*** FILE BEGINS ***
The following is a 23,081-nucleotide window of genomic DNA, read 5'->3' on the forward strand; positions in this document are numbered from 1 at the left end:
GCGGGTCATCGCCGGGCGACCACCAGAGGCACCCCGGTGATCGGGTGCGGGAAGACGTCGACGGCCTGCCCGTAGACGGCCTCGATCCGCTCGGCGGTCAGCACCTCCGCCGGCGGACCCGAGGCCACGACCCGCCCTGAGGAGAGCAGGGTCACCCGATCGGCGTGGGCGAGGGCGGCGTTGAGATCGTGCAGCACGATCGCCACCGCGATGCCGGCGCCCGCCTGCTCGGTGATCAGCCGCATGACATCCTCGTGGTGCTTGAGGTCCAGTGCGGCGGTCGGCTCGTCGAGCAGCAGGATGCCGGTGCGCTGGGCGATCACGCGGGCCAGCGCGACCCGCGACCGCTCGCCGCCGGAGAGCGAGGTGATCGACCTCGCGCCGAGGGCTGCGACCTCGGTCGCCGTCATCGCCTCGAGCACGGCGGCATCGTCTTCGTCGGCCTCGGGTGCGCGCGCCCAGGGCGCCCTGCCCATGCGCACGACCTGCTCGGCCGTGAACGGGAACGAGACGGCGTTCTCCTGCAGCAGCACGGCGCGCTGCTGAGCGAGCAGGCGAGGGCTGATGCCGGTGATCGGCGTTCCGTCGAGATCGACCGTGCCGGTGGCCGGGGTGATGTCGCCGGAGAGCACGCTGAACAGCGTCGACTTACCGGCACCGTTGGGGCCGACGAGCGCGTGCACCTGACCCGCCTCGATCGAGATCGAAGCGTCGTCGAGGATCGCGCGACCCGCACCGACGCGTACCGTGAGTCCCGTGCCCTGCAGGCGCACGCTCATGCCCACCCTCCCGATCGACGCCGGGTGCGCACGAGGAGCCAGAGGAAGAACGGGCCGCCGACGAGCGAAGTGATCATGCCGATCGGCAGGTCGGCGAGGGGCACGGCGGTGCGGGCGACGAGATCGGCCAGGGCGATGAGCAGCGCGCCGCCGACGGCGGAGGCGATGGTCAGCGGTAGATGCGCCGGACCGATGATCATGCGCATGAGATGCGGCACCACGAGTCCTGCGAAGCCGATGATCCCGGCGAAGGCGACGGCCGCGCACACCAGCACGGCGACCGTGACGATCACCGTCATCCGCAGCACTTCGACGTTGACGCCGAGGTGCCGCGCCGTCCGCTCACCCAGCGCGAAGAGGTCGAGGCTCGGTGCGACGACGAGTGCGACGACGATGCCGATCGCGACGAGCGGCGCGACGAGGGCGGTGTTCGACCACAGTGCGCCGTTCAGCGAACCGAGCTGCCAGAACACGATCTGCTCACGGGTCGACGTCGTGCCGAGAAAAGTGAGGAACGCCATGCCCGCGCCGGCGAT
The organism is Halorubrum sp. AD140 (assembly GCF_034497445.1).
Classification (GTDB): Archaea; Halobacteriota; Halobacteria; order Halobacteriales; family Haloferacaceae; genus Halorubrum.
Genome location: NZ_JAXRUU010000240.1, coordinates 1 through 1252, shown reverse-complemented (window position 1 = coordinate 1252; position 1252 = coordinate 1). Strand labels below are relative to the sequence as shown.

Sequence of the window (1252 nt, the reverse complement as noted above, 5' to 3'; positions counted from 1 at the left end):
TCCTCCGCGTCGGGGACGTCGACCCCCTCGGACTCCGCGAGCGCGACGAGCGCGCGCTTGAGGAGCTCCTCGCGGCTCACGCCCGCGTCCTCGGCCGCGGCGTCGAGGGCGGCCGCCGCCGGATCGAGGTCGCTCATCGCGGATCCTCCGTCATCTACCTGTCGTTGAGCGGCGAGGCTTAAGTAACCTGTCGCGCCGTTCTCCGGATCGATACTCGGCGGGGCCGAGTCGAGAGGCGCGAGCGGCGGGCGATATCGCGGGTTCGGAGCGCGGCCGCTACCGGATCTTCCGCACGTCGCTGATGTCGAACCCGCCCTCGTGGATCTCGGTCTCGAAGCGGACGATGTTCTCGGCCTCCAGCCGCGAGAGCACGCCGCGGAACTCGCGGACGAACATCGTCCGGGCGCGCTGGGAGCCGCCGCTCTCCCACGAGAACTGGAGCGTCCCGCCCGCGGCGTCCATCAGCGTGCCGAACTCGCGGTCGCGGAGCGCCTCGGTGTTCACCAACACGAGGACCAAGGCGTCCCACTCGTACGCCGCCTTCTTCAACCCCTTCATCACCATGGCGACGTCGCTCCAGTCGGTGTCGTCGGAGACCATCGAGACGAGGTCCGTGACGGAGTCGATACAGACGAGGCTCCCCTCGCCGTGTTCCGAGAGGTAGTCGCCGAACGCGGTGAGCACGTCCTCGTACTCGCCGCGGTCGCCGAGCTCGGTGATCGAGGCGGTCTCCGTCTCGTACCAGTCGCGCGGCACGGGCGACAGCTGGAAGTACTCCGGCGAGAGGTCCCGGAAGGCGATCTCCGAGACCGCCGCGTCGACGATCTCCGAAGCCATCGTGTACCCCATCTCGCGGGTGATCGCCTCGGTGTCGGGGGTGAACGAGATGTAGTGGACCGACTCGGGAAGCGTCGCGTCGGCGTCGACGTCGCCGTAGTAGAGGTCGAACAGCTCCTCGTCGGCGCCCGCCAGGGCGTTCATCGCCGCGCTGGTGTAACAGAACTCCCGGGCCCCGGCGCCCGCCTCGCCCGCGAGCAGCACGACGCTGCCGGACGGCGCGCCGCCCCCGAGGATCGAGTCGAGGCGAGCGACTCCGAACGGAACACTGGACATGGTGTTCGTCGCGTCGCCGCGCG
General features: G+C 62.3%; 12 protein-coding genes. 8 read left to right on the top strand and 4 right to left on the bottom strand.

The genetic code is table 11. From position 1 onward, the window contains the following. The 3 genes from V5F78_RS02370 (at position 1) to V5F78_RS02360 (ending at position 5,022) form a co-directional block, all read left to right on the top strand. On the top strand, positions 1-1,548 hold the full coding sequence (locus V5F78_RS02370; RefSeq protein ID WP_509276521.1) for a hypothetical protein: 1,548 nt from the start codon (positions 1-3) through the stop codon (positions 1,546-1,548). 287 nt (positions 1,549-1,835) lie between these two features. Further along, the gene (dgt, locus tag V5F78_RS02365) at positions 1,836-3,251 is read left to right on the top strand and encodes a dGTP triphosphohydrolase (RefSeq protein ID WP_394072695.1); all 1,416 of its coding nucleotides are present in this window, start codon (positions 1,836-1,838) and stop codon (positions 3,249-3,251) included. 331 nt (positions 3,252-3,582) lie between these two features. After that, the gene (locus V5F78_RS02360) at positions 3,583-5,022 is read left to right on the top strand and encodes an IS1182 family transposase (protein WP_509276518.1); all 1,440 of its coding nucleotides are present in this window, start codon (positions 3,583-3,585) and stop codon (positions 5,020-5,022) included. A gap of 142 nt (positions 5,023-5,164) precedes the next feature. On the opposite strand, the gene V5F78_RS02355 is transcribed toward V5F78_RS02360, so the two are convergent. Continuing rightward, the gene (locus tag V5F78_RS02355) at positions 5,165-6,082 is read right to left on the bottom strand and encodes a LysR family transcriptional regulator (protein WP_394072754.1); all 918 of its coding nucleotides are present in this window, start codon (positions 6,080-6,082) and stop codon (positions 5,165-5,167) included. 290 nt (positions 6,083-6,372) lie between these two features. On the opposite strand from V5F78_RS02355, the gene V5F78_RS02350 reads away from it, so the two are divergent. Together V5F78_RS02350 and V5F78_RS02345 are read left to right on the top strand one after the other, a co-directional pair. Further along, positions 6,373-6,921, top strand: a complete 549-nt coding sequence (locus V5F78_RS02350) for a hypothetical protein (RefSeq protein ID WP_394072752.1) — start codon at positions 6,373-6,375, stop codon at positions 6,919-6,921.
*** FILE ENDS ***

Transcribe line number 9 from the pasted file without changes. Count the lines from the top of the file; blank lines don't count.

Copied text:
The genetic code is table 11. From position 1 onward, the window contains the following. The 3 genes from V5F78_RS02370 (at position 1) to V5F78_RS02360 (ending at position 5,022) form a co-directional block, all read left to right on the top strand. On the top strand, positions 1-1,548 hold the full coding sequence (locus V5F78_RS02370; RefSeq protein ID WP_509276521.1) for a hypothetical protein: 1,548 nt from the start codon (positions 1-3) through the stop codon (positions 1,546-1,548). 287 nt (positions 1,549-1,835) lie between these two features. Further along, the gene (dgt, locus tag V5F78_RS02365) at positions 1,836-3,251 is read left to right on the top strand and encodes a dGTP triphosphohydrolase (RefSeq protein ID WP_394072695.1); all 1,416 of its coding nucleotides are present in this window, start codon (positions 1,836-1,838) and stop codon (positions 3,249-3,251) included. 331 nt (positions 3,252-3,582) lie between these two features. After that, the gene (locus V5F78_RS02360) at positions 3,583-5,022 is read left to right on the top strand and encodes an IS1182 family transposase (protein WP_509276518.1); all 1,440 of its coding nucleotides are present in this window, start codon (positions 3,583-3,585) and stop codon (positions 5,020-5,022) included. A gap of 142 nt (positions 5,023-5,164) precedes the next feature. On the opposite strand, the gene V5F78_RS02355 is transcribed toward V5F78_RS02360, so the two are convergent. Continuing rightward, the gene (locus tag V5F78_RS02355) at positions 5,165-6,082 is read right to left on the bottom strand and encodes a LysR family transcriptional regulator (protein WP_394072754.1); all 918 of its coding nucleotides are present in this window, start codon (positions 6,080-6,082) and stop codon (positions 5,165-5,167) included. 290 nt (positions 6,083-6,372) lie between these two features. On the opposite strand from V5F78_RS02355, the gene V5F78_RS02350 reads away from it, so the two are divergent. Together V5F78_RS02350 and V5F78_RS02345 are read left to right on the top strand one after the other, a co-directional pair. Further along, positions 6,373-6,921, top strand: a complete 549-nt coding sequence (locus V5F78_RS02350) for a hypothetical protein (RefSeq protein ID WP_394072752.1) — start codon at positions 6,373-6,375, stop codon at positions 6,919-6,921.